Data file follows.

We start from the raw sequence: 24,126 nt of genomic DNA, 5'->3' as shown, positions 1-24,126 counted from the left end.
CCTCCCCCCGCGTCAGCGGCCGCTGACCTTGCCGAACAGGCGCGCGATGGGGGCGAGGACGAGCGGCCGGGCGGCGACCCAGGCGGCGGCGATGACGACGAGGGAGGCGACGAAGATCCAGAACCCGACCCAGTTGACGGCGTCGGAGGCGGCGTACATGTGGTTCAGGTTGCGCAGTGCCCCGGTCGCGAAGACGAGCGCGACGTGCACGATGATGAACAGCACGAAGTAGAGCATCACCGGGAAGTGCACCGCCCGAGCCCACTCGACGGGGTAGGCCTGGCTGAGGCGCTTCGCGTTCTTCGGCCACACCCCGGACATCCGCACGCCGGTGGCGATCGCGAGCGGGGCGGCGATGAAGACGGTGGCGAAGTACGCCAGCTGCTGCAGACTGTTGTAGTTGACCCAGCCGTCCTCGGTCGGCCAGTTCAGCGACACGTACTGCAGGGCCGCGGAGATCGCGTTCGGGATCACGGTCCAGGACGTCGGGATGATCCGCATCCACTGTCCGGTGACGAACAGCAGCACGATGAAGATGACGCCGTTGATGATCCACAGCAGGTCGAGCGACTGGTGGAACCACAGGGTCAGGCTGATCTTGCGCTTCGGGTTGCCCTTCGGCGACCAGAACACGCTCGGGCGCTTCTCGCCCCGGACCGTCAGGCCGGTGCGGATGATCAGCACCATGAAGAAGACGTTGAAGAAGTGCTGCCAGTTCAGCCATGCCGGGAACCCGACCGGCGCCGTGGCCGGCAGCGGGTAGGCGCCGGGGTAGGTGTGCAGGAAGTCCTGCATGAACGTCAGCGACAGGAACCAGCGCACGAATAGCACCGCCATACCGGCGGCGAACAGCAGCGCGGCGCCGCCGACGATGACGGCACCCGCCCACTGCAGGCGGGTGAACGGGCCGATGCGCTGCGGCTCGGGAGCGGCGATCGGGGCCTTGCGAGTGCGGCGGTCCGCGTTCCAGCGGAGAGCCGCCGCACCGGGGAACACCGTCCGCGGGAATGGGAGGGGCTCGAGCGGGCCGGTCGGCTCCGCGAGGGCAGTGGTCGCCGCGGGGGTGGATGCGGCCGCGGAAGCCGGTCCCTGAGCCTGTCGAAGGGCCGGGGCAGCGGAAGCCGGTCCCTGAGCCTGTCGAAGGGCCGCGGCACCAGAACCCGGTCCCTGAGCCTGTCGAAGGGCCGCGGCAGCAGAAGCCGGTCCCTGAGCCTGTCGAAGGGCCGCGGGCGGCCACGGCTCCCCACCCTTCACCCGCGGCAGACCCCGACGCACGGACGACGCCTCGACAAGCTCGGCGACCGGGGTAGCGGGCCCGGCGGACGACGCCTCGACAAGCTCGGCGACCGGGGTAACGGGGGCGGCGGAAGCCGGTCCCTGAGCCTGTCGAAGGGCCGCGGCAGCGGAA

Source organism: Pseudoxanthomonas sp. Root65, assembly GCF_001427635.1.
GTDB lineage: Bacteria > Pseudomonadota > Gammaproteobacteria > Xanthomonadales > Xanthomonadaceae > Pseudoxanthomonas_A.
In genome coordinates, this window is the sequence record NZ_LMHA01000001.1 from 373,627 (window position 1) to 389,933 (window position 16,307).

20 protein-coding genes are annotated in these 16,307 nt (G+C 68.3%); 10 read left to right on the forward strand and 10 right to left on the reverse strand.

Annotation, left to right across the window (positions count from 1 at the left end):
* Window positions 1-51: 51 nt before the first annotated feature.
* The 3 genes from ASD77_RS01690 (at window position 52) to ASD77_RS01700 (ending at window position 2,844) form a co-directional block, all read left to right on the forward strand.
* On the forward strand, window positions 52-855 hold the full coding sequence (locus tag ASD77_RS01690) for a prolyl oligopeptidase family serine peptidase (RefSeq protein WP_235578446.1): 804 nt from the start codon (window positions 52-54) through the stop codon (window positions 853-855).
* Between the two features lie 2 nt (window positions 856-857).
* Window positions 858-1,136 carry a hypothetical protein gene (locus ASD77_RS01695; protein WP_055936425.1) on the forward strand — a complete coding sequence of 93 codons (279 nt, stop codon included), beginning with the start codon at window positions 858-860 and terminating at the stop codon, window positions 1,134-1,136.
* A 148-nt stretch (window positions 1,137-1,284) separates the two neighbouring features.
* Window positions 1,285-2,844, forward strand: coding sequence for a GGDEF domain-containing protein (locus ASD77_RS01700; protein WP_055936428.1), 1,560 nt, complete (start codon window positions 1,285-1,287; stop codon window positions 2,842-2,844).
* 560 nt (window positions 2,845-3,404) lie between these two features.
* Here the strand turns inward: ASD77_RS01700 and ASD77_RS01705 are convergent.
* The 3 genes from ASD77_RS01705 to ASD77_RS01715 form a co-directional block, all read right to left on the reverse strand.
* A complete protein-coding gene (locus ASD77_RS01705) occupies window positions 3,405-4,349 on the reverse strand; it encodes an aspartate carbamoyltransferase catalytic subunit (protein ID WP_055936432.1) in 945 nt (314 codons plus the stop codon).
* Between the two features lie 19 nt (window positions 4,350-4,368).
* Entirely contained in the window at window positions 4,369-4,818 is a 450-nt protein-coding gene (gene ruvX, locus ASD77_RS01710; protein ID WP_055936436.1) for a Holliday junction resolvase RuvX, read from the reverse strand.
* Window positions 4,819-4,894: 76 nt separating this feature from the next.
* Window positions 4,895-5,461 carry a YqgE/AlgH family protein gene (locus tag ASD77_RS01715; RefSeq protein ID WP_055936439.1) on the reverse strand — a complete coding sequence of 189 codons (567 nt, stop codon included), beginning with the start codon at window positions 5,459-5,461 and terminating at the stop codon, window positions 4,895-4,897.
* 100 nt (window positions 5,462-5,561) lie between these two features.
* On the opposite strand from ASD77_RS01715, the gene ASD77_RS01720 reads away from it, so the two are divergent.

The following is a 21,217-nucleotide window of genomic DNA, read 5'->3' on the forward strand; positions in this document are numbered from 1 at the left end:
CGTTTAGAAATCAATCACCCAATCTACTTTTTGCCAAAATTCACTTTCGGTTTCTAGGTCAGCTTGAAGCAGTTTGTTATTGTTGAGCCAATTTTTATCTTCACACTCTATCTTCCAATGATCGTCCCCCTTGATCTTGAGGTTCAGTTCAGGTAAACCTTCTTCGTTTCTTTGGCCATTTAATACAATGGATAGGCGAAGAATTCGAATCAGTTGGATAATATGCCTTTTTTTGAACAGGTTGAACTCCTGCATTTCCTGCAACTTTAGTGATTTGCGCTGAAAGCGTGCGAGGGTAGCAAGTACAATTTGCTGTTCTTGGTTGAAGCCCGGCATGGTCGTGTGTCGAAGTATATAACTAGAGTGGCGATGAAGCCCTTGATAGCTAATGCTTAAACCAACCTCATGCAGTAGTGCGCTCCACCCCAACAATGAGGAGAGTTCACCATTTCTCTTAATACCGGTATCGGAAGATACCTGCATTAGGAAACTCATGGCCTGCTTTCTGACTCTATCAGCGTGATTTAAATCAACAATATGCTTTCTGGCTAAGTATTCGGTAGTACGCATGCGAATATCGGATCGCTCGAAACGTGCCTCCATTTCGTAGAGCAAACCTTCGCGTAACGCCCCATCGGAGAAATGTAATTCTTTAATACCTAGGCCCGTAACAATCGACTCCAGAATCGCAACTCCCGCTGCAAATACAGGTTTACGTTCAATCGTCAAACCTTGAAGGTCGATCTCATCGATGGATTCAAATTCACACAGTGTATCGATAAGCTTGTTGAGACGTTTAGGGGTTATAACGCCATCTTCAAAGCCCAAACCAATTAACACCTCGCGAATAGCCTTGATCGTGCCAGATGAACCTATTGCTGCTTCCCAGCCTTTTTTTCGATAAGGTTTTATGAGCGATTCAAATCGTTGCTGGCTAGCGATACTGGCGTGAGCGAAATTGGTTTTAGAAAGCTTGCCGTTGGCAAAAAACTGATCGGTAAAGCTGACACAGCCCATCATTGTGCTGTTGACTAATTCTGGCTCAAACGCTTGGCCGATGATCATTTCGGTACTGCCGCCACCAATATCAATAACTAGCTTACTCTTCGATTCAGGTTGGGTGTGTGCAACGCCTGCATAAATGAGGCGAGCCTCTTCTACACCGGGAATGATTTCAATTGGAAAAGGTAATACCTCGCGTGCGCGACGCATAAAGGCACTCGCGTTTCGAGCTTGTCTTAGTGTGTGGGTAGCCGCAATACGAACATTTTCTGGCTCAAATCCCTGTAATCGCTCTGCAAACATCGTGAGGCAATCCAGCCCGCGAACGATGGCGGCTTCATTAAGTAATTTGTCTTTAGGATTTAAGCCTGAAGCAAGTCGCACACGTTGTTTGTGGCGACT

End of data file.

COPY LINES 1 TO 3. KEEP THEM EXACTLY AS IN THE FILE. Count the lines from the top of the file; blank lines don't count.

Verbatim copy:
We start from the raw sequence: 24,126 nt of genomic DNA, 5'->3' as shown, positions 1-24,126 counted from the left end.
CCTCCCCCCGCGTCAGCGGCCGCTGACCTTGCCGAACAGGCGCGCGATGGGGGCGAGGACGAGCGGCCGGGCGGCGACCCAGGCGGCGGCGATGACGACGAGGGAGGCGACGAAGATCCAGAACCCGACCCAGTTGACGGCGTCGGAGGCGGCGTACATGTGGTTCAGGTTGCGCAGTGCCCCGGTCGCGAAGACGAGCGCGACGTGCACGATGATGAACAGCACGAAGTAGAGCATCACCGGGAAGTGCACCGCCCGAGCCCACTCGACGGGGTAGGCCTGGCTGAGGCGCTTCGCGTTCTTCGGCCACACCCCGGACATCCGCACGCCGGTGGCGATCGCGAGCGGGGCGGCGATGAAGACGGTGGCGAAGTACGCCAGCTGCTGCAGACTGTTGTAGTTGACCCAGCCGTCCTCGGTCGGCCAGTTCAGCGACACGTACTGCAGGGCCGCGGAGATCGCGTTCGGGATCACGGTCCAGGACGTCGGGATGATCCGCATCCACTGTCCGGTGACGAACAGCAGCACGATGAAGATGACGCCGTTGATGATCCACAGCAGGTCGAGCGACTGGTGGAACCACAGGGTCAGGCTGATCTTGCGCTTCGGGTTGCCCTTCGGCGACCAGAACACGCTCGGGCGCTTCTCGCCCCGGACCGTCAGGCCGGTGCGGATGATCAGCACCATGAAGAAGACGTTGAAGAAGTGCTGCCAGTTCAGCCATGCCGGGAACCCGACCGGCGCCGTGGCCGGCAGCGGGTAGGCGCCGGGGTAGGTGTGCAGGAAGTCCTGCATGAACGTCAGCGACAGGAACCAGCGCACGAATAGCACCGCCATACCGGCGGCGAACAGCAGCGCGGCGCCGCCGACGATGACGGCACCCGCCCACTGCAGGCGGGTGAACGGGCCGATGCGCTGCGGCTCGGGAGCGGCGATCGGGGCCTTGCGAGTGCGGCGGTCCGCGTTCCAGCGGAGAGCCGCCGCACCGGGGAACACCGTCCGCGGGAATGGGAGGGGCTCGAGCGGGCCGGTCGGCTCCGCGAGGGCAGTGGTCGCCGCGGGGGTGGATGCGGCCGCGGAAGCCGGTCCCTGAGCCTGTCGAAGGGCCGGGGCAGCGGAAGCCGGTCCCTGAGCCTGTCGAAGGGCCGCGGCACCAGAACCCGGTCCCTGAGCCTGTCGAAGGGCCGCGGCAGCAGAAGCCGGTCCCTGAGCCTGTCGAAGGGCCGCGGGCGGCCACGGCTCCCCACCCTTCACCCGCGGCAGACCCCGACGCACGGACGACGCCTCGACAAGCTCGGCGACCGGGGTAGCGGGCCCGGCGGACGACGCCTCGACAAGCTCGGCGACCGGGGTAACGGGGGCGGCGGAAGCCGGTCCCTGAGCCTGTCGAAGGGCCGCGGCAGCGGAA

Source organism: Pseudoxanthomonas sp. Root65, assembly GCF_001427635.1.